Work continued during the autumn with several workshops between soloists and composer on developing and finalising the soloists’ material. It was an exciting process. It was inspiring to hear how Andreas Ulvo improvised over the material and exciting to observe the difference in our approaches to the written score. The most challenging thing was for us both to achieve the same sense of timing because sometimes our actions had to take place at the same moment. It seemed a sensible decision to spend a long time on getting the articulation just right and on playing together. I was happy with the prospect of avoiding the stress that typically accompanies premieres especially because, where a new work is in evolution right up to the date of the first performance, a lot of new material is likely to turn up just before the premiere, and you have little choice but to pack more into the practice sessions.


Then came the shock. Ulvo’s husband was diagnosed with a severe illness only twenty days before the composer’s deadline on 13 November 2015. Despite the circumstances, Ulvo managed to finalise the score, albeit electronically rather than, as initially agreed, on a printed score – only a week after the deadline. The orchestral parts were sent off to the music copyist at the same time as the electronic score was finished.


This delay produced shock number two: the orchestra’s management decided to cancel the piano concerto because the music had not been delivered on time, despite continuous updates on the severity of the disease and nature of the situation. The very same day the management sent us an email announcing the cancellation, they also replaced Woven Fingerprints with Dvořák’s Serenade for winds, cello, and double bass.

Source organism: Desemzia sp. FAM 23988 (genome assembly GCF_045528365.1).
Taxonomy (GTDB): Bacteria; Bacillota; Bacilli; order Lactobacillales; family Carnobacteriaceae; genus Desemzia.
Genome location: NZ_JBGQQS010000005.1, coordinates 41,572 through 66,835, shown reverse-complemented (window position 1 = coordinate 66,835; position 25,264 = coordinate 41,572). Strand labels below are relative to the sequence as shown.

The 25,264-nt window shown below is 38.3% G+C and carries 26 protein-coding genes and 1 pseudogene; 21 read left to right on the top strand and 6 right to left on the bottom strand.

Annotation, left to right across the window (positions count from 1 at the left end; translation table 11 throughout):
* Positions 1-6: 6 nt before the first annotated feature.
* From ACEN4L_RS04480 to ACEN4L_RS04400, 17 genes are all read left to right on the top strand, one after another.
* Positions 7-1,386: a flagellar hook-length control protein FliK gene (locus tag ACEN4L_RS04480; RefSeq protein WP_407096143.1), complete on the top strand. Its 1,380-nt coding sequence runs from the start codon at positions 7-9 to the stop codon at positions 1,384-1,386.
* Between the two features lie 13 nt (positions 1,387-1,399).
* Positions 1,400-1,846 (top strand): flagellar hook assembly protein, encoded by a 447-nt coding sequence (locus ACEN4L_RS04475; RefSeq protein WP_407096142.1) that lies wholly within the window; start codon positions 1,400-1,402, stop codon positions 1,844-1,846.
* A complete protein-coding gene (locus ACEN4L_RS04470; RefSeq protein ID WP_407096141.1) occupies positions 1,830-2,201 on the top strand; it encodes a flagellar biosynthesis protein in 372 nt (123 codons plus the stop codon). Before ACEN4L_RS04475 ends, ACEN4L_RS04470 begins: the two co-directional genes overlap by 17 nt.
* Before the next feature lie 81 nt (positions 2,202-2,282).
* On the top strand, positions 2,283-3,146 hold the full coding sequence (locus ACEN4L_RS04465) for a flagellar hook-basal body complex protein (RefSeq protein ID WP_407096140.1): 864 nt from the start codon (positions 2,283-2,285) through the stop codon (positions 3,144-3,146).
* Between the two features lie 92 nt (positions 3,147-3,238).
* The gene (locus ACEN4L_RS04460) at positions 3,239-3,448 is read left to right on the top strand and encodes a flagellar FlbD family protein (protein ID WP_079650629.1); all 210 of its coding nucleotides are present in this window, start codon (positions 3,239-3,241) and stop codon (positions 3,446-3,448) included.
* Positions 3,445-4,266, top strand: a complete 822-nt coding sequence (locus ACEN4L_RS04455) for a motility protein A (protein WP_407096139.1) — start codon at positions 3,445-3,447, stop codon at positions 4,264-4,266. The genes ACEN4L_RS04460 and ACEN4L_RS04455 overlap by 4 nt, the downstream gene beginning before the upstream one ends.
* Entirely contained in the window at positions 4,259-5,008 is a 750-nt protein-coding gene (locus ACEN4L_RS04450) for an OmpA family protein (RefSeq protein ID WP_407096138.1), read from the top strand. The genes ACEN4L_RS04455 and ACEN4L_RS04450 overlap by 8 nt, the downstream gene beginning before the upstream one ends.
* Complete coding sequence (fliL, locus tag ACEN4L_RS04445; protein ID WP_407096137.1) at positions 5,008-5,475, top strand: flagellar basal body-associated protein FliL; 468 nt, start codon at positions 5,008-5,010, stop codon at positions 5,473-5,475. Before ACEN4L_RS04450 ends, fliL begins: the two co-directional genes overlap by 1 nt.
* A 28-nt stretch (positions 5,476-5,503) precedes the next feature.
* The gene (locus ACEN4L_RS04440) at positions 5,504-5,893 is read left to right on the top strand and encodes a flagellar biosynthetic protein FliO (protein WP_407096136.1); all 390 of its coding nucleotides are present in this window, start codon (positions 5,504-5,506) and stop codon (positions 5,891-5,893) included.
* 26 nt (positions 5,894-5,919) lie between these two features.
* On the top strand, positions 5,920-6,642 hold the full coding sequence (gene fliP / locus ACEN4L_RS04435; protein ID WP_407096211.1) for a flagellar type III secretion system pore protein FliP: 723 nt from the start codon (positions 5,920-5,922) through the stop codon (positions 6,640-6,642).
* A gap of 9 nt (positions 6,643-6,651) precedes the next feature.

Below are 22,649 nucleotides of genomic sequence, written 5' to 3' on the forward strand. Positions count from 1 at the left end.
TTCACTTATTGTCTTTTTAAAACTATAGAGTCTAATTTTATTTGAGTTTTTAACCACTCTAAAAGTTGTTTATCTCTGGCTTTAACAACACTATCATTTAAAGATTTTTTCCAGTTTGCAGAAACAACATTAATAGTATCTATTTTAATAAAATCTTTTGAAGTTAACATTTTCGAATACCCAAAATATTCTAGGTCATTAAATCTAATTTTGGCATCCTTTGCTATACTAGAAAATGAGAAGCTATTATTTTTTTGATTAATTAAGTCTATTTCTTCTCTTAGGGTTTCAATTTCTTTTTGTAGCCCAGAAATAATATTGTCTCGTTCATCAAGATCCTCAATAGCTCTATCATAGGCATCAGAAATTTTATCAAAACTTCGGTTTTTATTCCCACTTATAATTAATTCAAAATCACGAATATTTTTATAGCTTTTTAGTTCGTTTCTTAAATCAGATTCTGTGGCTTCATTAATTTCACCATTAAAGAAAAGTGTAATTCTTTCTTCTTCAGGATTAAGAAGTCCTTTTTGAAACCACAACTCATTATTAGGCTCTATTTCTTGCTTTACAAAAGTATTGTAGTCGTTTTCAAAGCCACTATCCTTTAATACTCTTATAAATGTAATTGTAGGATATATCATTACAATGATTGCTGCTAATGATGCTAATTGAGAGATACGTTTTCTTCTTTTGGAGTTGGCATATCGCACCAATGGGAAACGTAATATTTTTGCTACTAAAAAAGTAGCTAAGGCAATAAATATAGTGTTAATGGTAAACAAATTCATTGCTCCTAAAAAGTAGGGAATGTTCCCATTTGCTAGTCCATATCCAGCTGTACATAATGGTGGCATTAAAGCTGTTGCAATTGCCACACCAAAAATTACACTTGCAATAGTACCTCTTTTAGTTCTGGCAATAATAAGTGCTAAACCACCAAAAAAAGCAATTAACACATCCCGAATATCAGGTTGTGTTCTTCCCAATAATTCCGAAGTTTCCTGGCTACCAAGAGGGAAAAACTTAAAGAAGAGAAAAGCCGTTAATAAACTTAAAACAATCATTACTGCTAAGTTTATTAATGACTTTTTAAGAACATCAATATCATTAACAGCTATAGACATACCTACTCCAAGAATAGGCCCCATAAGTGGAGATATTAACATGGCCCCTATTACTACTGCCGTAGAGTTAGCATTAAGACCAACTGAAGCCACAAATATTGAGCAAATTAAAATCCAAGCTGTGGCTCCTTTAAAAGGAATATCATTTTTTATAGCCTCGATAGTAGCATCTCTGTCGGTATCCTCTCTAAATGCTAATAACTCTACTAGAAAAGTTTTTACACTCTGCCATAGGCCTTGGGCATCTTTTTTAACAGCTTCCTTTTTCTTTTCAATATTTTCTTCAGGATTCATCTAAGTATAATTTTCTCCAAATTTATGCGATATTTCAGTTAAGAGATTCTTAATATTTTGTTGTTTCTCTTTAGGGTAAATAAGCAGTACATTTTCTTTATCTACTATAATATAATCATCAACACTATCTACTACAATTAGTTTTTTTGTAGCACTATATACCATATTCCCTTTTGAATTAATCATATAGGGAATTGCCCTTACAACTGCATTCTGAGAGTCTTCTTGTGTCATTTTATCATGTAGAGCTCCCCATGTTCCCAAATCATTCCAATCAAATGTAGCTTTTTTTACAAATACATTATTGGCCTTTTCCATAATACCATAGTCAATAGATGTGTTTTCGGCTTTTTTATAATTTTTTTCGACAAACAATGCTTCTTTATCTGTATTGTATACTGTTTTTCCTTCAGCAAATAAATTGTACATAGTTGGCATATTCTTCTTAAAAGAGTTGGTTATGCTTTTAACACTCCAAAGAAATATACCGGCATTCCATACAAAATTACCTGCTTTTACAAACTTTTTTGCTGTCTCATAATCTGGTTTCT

I took immediate action and tried to get the management to reverse their decision which, in my opinion, was entirely unnecessary because everybody involved knew the material well and the postponement only added an extra week to our work. I called the conductor the same day in the belief that I, as a soloist, had some influence. We had prepared the work exceptionally well, I argued, for the world premiere, and were well-equipped to tackle unforeseen situations, because the workshop had given us a physical understanding of what the composer’s aesthetics embodied. As soloists, we knew our parts well having worked on the piece throughout the autumn. The conductor was not to be moved, however. He had planned to start his study of the score right after the deadline, something he was unable to do without a printed score. And he was otherwise fully booked up to the day of the premiere, January 14.


I wrote at once to the management to explain how well everything had been going as seen from what, in my mind, was my central position as one of the soloists. It was extraordinary that the composer had managed to finalise the work in the midst of an acute crisis. I asked the management to reverse their decision. The work was ready, and it was only two months or so to the concert! The management replied that they were willing to discuss whether it might be feasible to re-programme the work when the score and parts had been delivered. But there was no way they would revoke the cancellation.